We have conducted experiments to clarify the existence of extraretinal photosensitivity in mammals through the measurements of skin blood flow variation due to light irradiation. We found that blood flow shows a synchronized transient increase with a irradiation-nonirradiation sequence. The action spectrum of the phenomenon was found to show peaks at approximately 410-420 nm, 540-550 nm, and 570- 580 nm. These peaks coincide with the specific optical absorption peaks of B and Q (alpha,beta) bands in sixfold coordinated ferruos-heme complexes such as nitric oxide (NO)-Hb. The blood flow increase in the irradiated duration disappears when the rats are intraperitoneally injected with 1H-[1,2,3]oxydiazolo[4,3-a] quinoxalin-1-one (ODQ), which is an inhibitor of guanylate cyclase, and N(G)-monomethyl-L-arginine acetate and N(G)-nitro-L-arginine methyl ester, which are inhibitors of NO synthase. On the basis of the present results, we propose a photochemical model of the photosensitivity mechanism where optical absorption of the sixfold coordinated ferrous heme-NO complex plays a main role.  (+info)

Acceptability of baseball face guards and reduction of oculofacial injury in receptive youth league players. (6/109)

GOALS: To assess the relative injury reduction effect and acceptability of face guards on batter's helmets. METHODS: A non-randomized prospective cohort study among 238 youth league baseball teams in Central and Southern Indiana during the 1997 season. Coaches, parents, and players were asked to respond to pre-season and post-season questionnaires. Approximately one half of the teams were supplied with face guard helmets (intervention); all others used this protection at their discretion (comparison). RESULTS: Parents, players, and coaches on the intervention teams reported a reduction in the incidence of oculofacial injuries compared with comparison team respondents (p=0.04). There was no reported adverse effect of face guard use on player performance. CONCLUSIONS: Helmet face guards should be required for batters to prevent facial injuries in baseball.  (+info)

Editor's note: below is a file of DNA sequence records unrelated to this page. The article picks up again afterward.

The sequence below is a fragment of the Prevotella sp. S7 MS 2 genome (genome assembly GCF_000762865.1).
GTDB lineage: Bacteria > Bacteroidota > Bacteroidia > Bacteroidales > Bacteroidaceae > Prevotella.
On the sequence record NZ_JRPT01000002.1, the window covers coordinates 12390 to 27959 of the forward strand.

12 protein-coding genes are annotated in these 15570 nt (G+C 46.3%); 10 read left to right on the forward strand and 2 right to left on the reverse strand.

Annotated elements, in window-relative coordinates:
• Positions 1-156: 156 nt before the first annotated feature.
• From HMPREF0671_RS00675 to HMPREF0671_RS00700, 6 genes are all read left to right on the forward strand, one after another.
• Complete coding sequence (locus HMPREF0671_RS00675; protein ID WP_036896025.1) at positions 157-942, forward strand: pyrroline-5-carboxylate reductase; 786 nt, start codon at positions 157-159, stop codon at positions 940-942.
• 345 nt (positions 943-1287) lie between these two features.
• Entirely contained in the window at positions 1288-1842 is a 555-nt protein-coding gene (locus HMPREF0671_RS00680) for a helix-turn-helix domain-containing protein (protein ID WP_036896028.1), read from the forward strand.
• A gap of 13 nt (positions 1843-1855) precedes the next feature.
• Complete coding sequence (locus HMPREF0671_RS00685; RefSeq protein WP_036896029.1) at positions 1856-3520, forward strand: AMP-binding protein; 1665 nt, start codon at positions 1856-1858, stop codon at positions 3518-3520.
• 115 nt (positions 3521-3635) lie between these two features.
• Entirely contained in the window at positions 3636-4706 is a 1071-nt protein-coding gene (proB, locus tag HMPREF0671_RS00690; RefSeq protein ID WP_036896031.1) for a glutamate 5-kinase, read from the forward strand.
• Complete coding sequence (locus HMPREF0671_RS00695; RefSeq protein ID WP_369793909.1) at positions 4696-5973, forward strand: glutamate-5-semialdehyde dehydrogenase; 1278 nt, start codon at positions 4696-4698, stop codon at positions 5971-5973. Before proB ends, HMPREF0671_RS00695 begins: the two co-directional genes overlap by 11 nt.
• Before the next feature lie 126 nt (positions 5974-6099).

Users' demands regarding dental safety glasses. Combining a quantitative approach and grounded theory for the data analysis. (7/109)

Eye infections are common among dentists and many are concerned, but few are using proper eye protection. To understand users' demands behind the low use of safety glasses, all dental teams in Sweden were asked which factors they found most important when choosing dental safety glasses, and rate the importance of 31 statements regarding ergonomic aspects of dental safety glasses in a questionnaire. Data were analysed using the Grounded Theory and a quantitative approach. Results showed that dentists ranked the visual aspects as most important and chair assistants the protective aspects. The highly visual demanding work performed by dentists requires safety glasses that are not yet available on the market, which might explain the low use.  (+info)

Radioprotection to the eye during CT scanning. (8/109)

BACKGROUND AND PURPOSE: The lens of the eye is sensitive to radiation. Children undergoing CT of the head and patients undergoing repeated CT scanning of the head are vulnerable to this complication. The purpose of this study was to test the ability of a heavy metal, bismuth, in reducing radiation to the lens of the eye during routine cranial CT. METHODS: Both phantom and human studies were done. Using a standard head-attenuating phantom, scanning was performed with detectors placed over the eye, first without the protectors, and then with shielding by one (1T), two (2T), or three thickness (3T) of bismuth-coated latex. The patient study included 30 patients randomized into one of three groups with eye protection provided by 1T, 2T, or 3T of the bismuth-coated latex. Control measurements were done using thermoluminescent dosimeters over the forehead above each eye. Image artifact from the bismuth shields was assessed. RESULTS: The phantom study demonstrated that the use of bismuth-coated shielding over the eyes decreased radiation dosage by 48.5%, 59.8%, and 65.4% using 1T, 2T, and 3T, respectively. The effect of eye shielding in decreasing radiation dosage to the eye was highly significant for all three thicknesses (P = 2.9 x 10(-81) to 1.9 x 10(-89)). In the patient study, the use of 1T, 2T, and 3T of bismuth-coated latex saved an average radiation dose of 39.6%, 43.5%, and 52.8%, respectively. While the use of shielding was statistically significant in saving radiation for all thicknesses (P = 2.2 x 10(-10) to 1.4 x 10(-21)), there was no statistical difference between 1T, 2T, and 3T of bismuth-coated latex shielding found in patients. However, the trend was for increased radiation savings to the eye with increased thickness of shielding used. A review of all 30 studies showed no significant artifact caused by the eye shielding, regardless of thickness. CONCLUSION: Bismuth-coated latex shielding of the eye during cranial CT is simple to apply, inexpensive, and causes up to a 50% reduction in radiation to the lens of the eye.  (+info)